These are men who go looking for work and apparently have a hard time finding it. Though comprehensive statistics are hard to come by, Mr. Eberstadt presents National Longitudinal Survey of Youth data from several studies that show prime-age men with arrest records, felony convictions, and prison experience are more likely to be out of the labor force than their counterparts without arrests, felony convictions, or incarceration on their record. This discrepancy in labor force participation rates holds across multiple demographic groupings of men, including by age, education, race, and ethnicity. But considering discrepancies in the likelihood of incarceration across demographic groupings, if you are a black male with less than a high school education, the odds are incredibly stacked against you. One study showed that ‘[f]or non-Hispanic white men with twelve years of education, for example, the odds of incarceration by age thirty-five were about 5 percent for those born between 1957 and 1964. On the other hand, the odds were about 18 percent for non-Hispanic whites with less than a high school education. For a non-Hispanic black man with a high school education, the odds were over 25 percent. The odds were 58 percent for a black high school dropout.’
The CEA report agrees that imprisonment is an important factor to consider, stating that ‘[t]he rise of mass incarceration has likely contributed to the larger decline in prime-age male labor force participation rates in the United States relative to other countries.’ But as Mr. Eberstadt notes, ‘…the great male flight from work had already been under way for more than a decade and a half before the U.S. male population of ex-prisoners and at-large felons began to soar in the early 1980s and…curiously enough, the explosive growth of that “criminal class” after 1980 seemingly did little or nothing to speed the pace of decline for prime-age male [labor force participation rates] over the following three-plus decades.’ In other words, it is not just men who have had trouble with the law who have had a hard time finding a home in the work force.
There also seems to be a cohort of men for whom government assistance provides a buffer on which they can rely as they withdraw from the labor market. In discounting supply-side factors, the CEA report notes that, ‘from 1967 until 2014, the percentage of prime-age men receiving disability insurance rose from 1 percent to 3 percent, not nearly enough to explain the 7.5 percentage-point decline in the labor force participation rate over that period.’ But Mr. Eberstadt argues that this assessment ‘hinges on the assumption that SSDI is the only source of disability support available to un-workers today.’ Mr. Eberstadt detects a pitfall in the CEA report’s analysis by observing that ‘a more comprehensive assessment would recognize that un-workers can access disability funds from a multiplicity of programs that currently exist and that disability payments, like other of income sources, are fungible, meaning men can live on disability checks sent to others in their household.’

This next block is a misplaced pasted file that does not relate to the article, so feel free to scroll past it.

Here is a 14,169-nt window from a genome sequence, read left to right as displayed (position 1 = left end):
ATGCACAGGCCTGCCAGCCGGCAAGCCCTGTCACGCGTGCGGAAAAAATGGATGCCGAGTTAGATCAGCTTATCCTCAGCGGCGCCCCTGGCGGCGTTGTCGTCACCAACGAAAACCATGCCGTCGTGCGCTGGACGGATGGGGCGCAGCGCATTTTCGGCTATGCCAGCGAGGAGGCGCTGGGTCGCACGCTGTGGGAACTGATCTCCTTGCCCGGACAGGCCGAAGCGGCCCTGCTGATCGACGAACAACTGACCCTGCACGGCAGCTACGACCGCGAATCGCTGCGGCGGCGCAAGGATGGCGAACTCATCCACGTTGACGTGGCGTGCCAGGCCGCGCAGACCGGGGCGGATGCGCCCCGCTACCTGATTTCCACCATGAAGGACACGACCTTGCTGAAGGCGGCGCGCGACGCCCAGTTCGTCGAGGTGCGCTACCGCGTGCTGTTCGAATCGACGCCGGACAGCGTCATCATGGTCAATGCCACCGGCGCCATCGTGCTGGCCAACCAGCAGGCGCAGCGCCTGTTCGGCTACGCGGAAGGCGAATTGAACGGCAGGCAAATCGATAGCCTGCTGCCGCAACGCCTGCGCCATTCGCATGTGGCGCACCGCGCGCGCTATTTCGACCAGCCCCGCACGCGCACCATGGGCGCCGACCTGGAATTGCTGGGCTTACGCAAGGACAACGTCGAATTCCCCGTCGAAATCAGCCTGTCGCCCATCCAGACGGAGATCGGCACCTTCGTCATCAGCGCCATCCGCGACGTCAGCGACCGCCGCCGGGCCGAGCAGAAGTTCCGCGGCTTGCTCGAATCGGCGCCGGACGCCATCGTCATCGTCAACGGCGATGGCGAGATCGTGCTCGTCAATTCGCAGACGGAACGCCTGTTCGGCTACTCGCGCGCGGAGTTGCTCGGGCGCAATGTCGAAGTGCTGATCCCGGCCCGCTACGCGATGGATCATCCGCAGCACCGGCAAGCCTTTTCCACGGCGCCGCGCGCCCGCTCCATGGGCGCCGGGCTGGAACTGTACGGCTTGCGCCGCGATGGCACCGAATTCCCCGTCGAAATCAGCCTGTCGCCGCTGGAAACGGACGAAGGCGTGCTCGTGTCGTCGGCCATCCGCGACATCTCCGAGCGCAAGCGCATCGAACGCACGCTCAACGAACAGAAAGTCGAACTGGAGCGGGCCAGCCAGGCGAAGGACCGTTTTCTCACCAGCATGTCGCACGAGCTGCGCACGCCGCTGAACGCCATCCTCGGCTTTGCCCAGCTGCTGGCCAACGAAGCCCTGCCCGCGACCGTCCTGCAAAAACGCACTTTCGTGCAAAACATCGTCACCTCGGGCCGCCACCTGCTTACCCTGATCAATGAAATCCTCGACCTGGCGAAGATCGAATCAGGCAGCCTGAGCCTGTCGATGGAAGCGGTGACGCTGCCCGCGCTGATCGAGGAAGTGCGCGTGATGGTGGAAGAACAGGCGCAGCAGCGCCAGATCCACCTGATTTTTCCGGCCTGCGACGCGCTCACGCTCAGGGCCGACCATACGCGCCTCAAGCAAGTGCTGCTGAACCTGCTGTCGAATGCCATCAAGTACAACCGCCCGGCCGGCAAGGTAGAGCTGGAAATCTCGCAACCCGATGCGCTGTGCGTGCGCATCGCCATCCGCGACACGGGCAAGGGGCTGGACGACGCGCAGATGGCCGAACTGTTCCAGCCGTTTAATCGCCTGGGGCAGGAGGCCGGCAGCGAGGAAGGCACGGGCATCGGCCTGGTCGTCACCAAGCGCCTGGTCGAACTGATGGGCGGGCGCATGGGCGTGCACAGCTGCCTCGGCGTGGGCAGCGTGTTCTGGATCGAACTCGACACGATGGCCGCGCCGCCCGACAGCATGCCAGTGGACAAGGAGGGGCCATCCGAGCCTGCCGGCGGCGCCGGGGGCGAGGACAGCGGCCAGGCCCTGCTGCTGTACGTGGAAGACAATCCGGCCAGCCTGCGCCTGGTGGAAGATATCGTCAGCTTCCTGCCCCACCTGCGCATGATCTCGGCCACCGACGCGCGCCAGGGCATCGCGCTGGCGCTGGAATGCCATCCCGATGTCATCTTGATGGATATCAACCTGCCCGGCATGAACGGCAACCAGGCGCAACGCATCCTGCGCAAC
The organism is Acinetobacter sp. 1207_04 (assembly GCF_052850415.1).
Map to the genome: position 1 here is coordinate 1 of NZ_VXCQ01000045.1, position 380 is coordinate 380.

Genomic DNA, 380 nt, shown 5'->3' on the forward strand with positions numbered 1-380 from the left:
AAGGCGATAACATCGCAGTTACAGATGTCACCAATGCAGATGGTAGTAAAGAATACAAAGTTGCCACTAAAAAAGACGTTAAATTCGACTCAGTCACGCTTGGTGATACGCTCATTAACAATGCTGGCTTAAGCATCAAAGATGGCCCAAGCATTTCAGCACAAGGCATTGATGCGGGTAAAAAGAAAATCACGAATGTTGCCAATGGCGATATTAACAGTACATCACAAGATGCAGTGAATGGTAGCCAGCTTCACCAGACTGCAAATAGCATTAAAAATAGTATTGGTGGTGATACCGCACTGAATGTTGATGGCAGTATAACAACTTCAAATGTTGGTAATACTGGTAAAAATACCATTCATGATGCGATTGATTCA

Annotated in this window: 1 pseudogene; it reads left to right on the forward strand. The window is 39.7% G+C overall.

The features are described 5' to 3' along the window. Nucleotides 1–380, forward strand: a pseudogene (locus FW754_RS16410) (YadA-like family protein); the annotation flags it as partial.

Indeed, SSDI (Social Security Disability Insurance) is not the only disability program in America. There is also SSI (Supplemental Security Insurance), Veterans Administration disability payments, and state-level workers’ compensation payments. The result of these programs, states Mr. Eberstadt, is that ‘[t]he United States is currently spending hundreds of billions of dollars a year on disability payments and the bureaucracies that administer them.’ Indeed, Survey of Income and Program Participation data indicate that, in 2013, 66 percent of households with prime-age men not in the labor force ‘reported taking in money from at least one government disability program,’ compared to 52 percent in 1985, while 14 percent of households with prime-age men not in the labor force reported receiving benefits from two or more programs (compared to 10 percent in 1985). There is no central agency keeping track of it all, however, so ‘we do not know exactly how much money is being devoted to such claims or how many people in America are receiving payouts from one or more of these programs,’ especially since under-reporting is a problem in the data sources that attempt to track reliance on government assistance.
This is to say nothing of the dramatic increase in means-tested benefits. Mr. Eberstadt has examined data presented in an analysis by Brigham Young University professor Joe Price, and observes that there has been a dramatic increase among un-working prime-age men in the receipt of means-tested benefits (e.g. food stamps and Medicaid). Including their reliance on disability programs, prime-age men who have left the labor force are getting a boost from Uncle Sam sufficient to keep them afloat, and perhaps enough of a boost that there is a marginal incentive, after accounting for other factors like an affinity for leisure and a decline in demand for low-skilled labor, to remain out of the labor force.
The upshot is that, unlike the CEA report issued under the Obama administration, one should not be too quick to dismiss the role of Uncle Sam, i.e. government assistance, in trying to explain why so many prime-age men have left the labor force over the last half-century. Surely, there are many factors at work in the decline of prime-age male labor force participation. Teasing out the incremental contribution of each factor has proved difficult for researchers, but there is good reason to believe that Uncle Sam bears a not insignificant share of the responsibility for millions of prime-age men deciding to remain out of the work force.